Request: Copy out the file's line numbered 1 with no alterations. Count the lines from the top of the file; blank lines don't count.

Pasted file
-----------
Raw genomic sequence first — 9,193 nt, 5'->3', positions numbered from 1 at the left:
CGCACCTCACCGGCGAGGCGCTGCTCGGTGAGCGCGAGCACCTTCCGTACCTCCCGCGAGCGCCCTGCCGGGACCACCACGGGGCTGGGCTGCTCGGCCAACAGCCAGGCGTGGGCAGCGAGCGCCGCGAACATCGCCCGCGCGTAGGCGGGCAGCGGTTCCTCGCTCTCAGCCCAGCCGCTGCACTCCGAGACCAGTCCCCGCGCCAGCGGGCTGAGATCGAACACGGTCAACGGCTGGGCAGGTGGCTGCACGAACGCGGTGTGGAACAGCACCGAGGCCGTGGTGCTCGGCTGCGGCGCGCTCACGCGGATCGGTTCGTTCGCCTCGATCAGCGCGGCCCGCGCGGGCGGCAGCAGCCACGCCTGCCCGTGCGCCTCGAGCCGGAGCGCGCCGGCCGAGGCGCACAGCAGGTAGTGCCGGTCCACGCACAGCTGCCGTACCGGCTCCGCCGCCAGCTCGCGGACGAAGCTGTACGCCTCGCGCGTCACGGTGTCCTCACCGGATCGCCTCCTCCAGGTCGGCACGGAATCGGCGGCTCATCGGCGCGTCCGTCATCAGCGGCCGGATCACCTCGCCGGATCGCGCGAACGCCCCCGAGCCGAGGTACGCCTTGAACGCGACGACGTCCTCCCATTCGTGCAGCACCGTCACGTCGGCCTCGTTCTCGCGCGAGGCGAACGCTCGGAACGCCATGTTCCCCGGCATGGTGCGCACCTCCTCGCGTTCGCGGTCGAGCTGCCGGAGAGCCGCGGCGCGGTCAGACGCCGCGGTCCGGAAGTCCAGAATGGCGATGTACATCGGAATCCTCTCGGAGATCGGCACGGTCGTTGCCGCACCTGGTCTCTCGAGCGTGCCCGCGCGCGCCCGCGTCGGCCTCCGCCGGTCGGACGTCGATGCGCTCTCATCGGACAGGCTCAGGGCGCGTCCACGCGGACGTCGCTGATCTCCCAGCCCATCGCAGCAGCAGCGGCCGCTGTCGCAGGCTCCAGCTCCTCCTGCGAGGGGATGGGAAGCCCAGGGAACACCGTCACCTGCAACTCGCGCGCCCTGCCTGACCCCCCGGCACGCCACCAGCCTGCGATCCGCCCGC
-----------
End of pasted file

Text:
Raw genomic sequence first — 9,193 nt, 5'->3', positions numbered from 1 at the left: